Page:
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A dump truck works near the Syncrude oil sands extraction facility near the city of Fort McMurray, Alta.JASON FRANSON/The Canadian Press

What is the social cost of rising greenhouse gas emissions?

In 2020, it was thought that every tonne of CO2 disgorged into the atmosphere took $54 out of the pocket of every Canadian. But last week, federal Environment Minister Steven Guilbeault, attending the Net Zero Leadership Summit, said new government data suggest that number was actually much greater in 2020. Try $247 per tonne of CO2 – or five times higher than the original estimate. This year, it’s estimated to be $261 per tonne, and expected to rise to $294 by 2030.

The social cost of carbon is not a new metric. It’s been around for a while and is a widely accepted tool for measuring the societal costs of rising greenhouse gas emissions in the form of fires, floods and an array of other consequences linked to rising temperatures. If nothing else, it drives home the fact that not addressing climate change is more expensive than we likely ever imagined.

You would hope that the updated information would drive a serious discussion in Canada. Get the attention of our political leaders and prompt some of the climate dawdlers into action. But that would be asking too much. Saskatchewan Premier Scott Moe’s reaction was to use the new information Mr. Guilbeault shared on Twitter to try and score cheap political points. “Is this not just a 5X higher carbon tax?” Mr. Moe tweeted out.

Yes, get the citizenry all riled up over a potential hike to the carbon tax that the Environment Minister wasn’t suggesting at all. The Premier could have easily done some back-channel investigating to assure himself that Mr. Guilbeault wasn’t talking about raising the carbon tax. But he decided it was better to throw a grenade out there and maybe have a good chuckle about it afterward.

If you’re a Canadian who cares about the state of the planet and the efforts being made by this country to do something about it, you have to be incredibly depressed right now. We are an embarrassing laggard when it comes to meeting the critical climate challenge we face. And, in part, it’s because of political leaders (like Mr. Moe) who haven’t shown any real interest in the subject.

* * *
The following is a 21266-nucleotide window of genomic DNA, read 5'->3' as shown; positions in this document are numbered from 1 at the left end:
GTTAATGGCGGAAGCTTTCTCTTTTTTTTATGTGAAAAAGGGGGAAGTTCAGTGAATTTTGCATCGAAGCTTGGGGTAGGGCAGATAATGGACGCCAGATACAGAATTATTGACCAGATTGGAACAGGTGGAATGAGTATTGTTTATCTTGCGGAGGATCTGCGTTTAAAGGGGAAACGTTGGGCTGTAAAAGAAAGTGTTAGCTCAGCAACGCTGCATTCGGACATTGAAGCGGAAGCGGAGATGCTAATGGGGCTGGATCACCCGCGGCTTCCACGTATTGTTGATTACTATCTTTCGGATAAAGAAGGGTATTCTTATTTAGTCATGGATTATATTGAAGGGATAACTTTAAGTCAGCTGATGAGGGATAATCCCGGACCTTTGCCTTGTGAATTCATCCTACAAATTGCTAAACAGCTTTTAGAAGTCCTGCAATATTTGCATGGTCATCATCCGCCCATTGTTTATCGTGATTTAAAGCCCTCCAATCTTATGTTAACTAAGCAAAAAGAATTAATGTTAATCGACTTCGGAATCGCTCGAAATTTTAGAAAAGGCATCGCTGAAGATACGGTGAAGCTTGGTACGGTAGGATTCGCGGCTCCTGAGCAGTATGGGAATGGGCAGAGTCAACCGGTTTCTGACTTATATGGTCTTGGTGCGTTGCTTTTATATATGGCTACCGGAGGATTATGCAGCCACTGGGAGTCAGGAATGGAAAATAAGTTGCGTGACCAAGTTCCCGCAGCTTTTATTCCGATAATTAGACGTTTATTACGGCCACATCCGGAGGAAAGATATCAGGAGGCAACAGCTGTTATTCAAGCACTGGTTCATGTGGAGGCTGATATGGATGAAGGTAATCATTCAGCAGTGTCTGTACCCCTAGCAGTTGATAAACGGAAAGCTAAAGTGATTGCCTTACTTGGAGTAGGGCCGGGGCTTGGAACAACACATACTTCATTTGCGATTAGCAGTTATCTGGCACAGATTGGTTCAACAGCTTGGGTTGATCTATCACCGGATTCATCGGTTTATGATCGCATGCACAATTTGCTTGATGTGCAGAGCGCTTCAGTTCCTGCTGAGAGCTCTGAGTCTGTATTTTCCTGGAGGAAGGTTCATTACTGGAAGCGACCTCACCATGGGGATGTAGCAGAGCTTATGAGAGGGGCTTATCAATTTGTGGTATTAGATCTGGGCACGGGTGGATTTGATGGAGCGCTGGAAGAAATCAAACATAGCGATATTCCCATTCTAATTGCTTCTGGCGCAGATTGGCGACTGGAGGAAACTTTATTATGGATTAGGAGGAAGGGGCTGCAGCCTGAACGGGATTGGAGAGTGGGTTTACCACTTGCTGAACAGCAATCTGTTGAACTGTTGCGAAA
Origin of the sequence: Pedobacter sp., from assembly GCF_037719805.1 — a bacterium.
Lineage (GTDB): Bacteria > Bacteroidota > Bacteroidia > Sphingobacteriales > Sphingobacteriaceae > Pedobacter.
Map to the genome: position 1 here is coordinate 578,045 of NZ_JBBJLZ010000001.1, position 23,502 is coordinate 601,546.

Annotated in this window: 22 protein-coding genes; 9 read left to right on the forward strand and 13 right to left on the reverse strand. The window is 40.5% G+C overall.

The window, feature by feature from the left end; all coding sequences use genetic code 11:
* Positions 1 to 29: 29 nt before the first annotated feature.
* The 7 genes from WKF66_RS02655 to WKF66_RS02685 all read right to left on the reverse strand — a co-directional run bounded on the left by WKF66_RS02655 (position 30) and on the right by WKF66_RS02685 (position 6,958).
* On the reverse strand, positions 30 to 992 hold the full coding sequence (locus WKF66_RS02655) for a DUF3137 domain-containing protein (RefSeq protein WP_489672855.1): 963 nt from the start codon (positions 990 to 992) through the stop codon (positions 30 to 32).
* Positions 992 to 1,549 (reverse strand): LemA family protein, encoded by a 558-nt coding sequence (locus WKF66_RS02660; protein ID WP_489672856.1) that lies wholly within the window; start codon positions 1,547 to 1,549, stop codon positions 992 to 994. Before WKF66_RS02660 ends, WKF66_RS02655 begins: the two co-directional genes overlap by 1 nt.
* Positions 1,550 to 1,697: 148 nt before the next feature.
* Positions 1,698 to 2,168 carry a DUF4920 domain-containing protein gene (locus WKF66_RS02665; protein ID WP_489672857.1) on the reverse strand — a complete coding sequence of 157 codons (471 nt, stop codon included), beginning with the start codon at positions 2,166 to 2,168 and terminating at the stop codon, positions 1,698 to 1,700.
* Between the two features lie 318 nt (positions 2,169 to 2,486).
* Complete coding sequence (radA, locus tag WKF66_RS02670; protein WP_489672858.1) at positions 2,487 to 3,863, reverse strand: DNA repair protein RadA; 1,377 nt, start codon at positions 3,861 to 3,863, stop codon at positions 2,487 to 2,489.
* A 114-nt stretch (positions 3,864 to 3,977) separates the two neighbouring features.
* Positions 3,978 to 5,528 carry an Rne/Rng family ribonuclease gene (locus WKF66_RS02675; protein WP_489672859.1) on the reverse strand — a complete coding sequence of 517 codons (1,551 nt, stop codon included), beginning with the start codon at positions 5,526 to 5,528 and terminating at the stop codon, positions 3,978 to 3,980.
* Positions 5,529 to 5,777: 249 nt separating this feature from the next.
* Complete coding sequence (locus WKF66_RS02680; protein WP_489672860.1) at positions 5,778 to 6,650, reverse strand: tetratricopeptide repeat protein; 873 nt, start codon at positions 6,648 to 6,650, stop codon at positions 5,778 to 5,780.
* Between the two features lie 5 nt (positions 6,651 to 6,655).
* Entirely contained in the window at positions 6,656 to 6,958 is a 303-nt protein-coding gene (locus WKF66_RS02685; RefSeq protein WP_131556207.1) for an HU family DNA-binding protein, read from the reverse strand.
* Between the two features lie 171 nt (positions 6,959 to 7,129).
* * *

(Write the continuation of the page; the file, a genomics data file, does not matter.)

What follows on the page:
New research from Carleton University, the CBC noted in February, indicates that heavy oil facilities in Mr. Moe’s province are releasing four times the amount of methane gas as they report to the government. Four times. Methane is considered by many experts to be 25 times more potent a greenhouse gas than carbon dioxide.

Meantime, next door in Alberta, the United Conservative Party government recently released its own emissions plan based on the notion that it is best placed to introduce policies to cut greenhouse gases – not Ottawa.

And what a plan it is. Its final goal is to create a carbon-neutral economy by 2050. But as my colleague Carrie Tait brilliantly summarized in her report on the blueprint, it “depends on technology that is not yet viable, regulations that do not yet exist and interim targets that have not yet been set.” In other words, it’s a joke. But then, so is the federal government’s pledge to reduce emissions in Canada to net zero by 2050, and cut greenhouse gases by 40 to 45 per cent from 2005 levels by 2030. No one is being honest here.

Emissions from oil and gas production account for 28 per cent of Canada’s total – the single largest contributor to the country’s overall output, and it’s still growing. There is no way we are going to meet our net zero ambitions as long as we have a thriving oil and gas sector. In 2021, the oil sands recorded their highest greenhouse gas emissions ever. Mazel tov!

Meantime, federal Conservative Party Leader Pierre Poilievre is talking about scrapping the carbon tax and building more pipelines.

Mr. Guilbeault recently released the 2023 National Inventory Report on greenhouse gas emissions in Canada. To meet our 2030 milestone, we’d have to reduce emissions by 231 million tonnes. That is an absolutely mountainous hill to climb in seven short years, with no real way to get there as long as our oil and gas sector is pumping out CO2 at the rate it is.

A couple of years ago, the Commissioner of the Environment and Sustainable Development, Jerry DeMarco, noted that the country (and successive federal governments) had failed to produce any meaningful reductions in CO2 emissions in 30 years. It’s now clear the political leadership in Canada isn’t serious enough to meet the climate challenge before us. Much like Canada’s spending commitment to NATO that likely won’t ever be met, neither will the promise we made to the world to clean up our act.

The uncomfortable truth is this: Canada doesn’t care enough to make the sacrifices we need to, in the name of saving our planet.

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